Fast forward now to the lead-up to Clash of Champions. Jey Uso, who is one half of the tag team, The Usos with Jimmy Uso, his twin brother, perhaps the greatest modern tag team in WWE, won a number one contender’s match to challenge Roman Reigns. Roman is his real life cousin. In fact, that entire family has quite the lineage. Roman is even related to The Rock.
On the WWE SmakDown before the PPV, Jey cut a heck of a promo that helps tell the story of Roman Reigns, the Big Dog, the tribal chief, the man who main evented four WrestleManias in a row (31 through 34), something only Hulk Hogan can lay claim to versus Jey Uso, who up to that point, had never even challenged for a single’s title:
The Usos have always been my personal favorite tag team of the modern era, and I was stoked to see Jey get this “push,” as we call it, to the main event scene. Not to mention, the story is befitting because of the real life family connections.
Then we get to the match at the PPV. One of the big complaints about Roman Reigns when he was booked as a good guy was his attire: He wore a chest protector from his Shield days, which makes no sense for a good way to wear. Not to mention, Roman Reigns is a big, brick house of a dude, show off that physique! It’s a body business after all.
The entire match plays out with such beautiful storytelling. Someone on Twitter said when wrestling is good, it makes you feel good, and this match made me feel so darn good. To use familiar wrestling jargon; this match made me “mark out,” which means, get excited, and I was basically giddy and excited from the moment Roman came out until the final seconds of the broadcast.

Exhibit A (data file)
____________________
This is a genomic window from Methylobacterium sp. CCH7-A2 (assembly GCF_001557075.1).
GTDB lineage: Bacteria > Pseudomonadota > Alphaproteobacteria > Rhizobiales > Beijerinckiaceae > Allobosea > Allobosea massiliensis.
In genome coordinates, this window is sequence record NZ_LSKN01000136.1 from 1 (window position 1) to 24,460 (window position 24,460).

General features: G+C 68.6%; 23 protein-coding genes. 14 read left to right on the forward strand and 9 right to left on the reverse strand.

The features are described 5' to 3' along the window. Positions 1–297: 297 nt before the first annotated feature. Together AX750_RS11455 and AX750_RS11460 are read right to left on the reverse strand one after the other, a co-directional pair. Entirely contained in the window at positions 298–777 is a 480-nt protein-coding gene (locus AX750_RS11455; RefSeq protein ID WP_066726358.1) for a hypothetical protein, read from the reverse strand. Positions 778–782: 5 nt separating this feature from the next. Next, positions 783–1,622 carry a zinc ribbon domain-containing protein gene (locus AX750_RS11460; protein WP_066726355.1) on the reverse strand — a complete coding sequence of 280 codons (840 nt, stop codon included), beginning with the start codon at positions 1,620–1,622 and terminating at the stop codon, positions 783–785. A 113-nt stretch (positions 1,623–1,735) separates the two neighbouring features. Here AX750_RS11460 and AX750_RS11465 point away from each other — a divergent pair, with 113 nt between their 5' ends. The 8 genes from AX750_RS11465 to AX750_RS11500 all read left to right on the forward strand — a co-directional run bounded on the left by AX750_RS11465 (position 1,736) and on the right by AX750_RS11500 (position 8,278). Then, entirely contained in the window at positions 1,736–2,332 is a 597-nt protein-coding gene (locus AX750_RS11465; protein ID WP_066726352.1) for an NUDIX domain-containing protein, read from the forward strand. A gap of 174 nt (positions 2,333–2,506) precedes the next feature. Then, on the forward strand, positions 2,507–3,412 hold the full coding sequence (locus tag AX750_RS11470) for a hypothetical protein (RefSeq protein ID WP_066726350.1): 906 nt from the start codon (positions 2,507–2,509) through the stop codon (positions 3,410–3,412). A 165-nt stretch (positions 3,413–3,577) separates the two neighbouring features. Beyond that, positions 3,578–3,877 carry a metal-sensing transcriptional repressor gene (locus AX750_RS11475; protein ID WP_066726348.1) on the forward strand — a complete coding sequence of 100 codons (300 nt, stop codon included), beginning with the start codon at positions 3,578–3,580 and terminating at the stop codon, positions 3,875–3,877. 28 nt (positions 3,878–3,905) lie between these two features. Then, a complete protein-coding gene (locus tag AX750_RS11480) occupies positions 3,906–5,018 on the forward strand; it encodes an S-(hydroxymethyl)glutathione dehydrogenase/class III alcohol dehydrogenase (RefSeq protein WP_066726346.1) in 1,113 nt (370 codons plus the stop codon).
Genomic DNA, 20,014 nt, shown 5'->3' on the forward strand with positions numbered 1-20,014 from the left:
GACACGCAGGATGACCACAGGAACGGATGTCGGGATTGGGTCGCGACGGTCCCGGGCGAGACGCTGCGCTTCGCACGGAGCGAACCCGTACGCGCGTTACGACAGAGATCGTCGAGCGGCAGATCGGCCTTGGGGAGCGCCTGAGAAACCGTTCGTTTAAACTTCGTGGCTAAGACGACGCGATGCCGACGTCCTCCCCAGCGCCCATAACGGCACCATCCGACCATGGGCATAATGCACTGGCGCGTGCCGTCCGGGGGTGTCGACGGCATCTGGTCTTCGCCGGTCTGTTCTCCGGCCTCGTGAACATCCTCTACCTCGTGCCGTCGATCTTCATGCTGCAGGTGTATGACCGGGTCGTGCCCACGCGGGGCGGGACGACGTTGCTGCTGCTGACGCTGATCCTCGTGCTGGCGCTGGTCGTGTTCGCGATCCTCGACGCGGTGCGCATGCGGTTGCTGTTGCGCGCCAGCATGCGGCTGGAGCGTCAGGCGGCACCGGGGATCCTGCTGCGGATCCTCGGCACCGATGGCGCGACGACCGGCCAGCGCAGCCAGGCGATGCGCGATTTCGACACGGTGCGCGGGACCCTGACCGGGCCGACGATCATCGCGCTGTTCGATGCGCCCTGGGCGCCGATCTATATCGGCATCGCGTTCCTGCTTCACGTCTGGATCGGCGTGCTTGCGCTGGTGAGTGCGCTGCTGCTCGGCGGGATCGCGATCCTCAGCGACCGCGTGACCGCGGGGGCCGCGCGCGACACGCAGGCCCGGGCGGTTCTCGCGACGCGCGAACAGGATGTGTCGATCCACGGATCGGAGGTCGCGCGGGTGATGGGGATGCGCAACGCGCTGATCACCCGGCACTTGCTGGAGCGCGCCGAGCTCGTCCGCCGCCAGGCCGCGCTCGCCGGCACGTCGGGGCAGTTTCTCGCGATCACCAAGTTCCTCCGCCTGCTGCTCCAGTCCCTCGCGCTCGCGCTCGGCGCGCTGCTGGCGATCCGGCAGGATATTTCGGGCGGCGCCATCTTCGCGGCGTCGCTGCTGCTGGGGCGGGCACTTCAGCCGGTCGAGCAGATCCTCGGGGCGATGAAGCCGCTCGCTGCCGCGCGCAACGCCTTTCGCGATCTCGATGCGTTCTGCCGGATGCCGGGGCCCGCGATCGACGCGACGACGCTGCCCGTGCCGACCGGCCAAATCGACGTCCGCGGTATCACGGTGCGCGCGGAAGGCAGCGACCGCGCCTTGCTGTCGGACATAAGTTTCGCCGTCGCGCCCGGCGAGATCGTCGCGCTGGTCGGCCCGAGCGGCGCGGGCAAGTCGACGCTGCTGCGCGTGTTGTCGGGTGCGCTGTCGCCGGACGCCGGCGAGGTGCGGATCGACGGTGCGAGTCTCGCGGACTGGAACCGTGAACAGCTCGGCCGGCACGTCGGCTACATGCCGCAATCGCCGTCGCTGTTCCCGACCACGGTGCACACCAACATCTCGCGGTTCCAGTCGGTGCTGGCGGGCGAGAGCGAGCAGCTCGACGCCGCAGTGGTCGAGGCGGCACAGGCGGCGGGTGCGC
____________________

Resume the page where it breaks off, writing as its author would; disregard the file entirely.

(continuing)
Throughout the match, Reigns was basically doing the Walter White from Breaking Bad bad guy thing of, “Say my name.” He wanted Jey Uso to acknowledge that he’s the tribal chief; that he’s the head of the table. All of this is in furtherance of getting over (meaning, establish) the tribal chief characterization of Roman Reigns. Roman was brutal about it, though. Throughout the entire match, he’s talking so much crap to Jey and even the referee. He’s talking about how Jey is trying to level up, but Roman’s been at that level. Adding injury to insult (can I flip the idiom?), he also kept brutalizing Jey Uso to get that point across, though. So much so that Jimmy Uso came out, who is still on the shelf injured, with a white towel to throw in the towel. But Jey doesn’t want him to. So Roman pounds him some more.
Jimmy finally does throw in the towel, and Roman pounds him an extra few seconds for good measure. Just absolutely beautiful storytelling.
It’s a perfect 22 minutes, 55 seconds of professional wrestling storytelling. The underdog versus the big dog. The guy trying to level up versus the guy who is already at that level. And you like any great underdog story, the underdog gets those moments where IT LOOKS LIKE HE MIGHT JUST DO IT! and then he can’t. He can’t. He’s not at that level.
The Big Dog is too much.
I love pro wrestling.
If you’re a pro wrestling fan, did you also geek out about this? If you’re a lapsed fan, WHY?! And if you’re not a wrestling fan and you read up to this point, well thank you!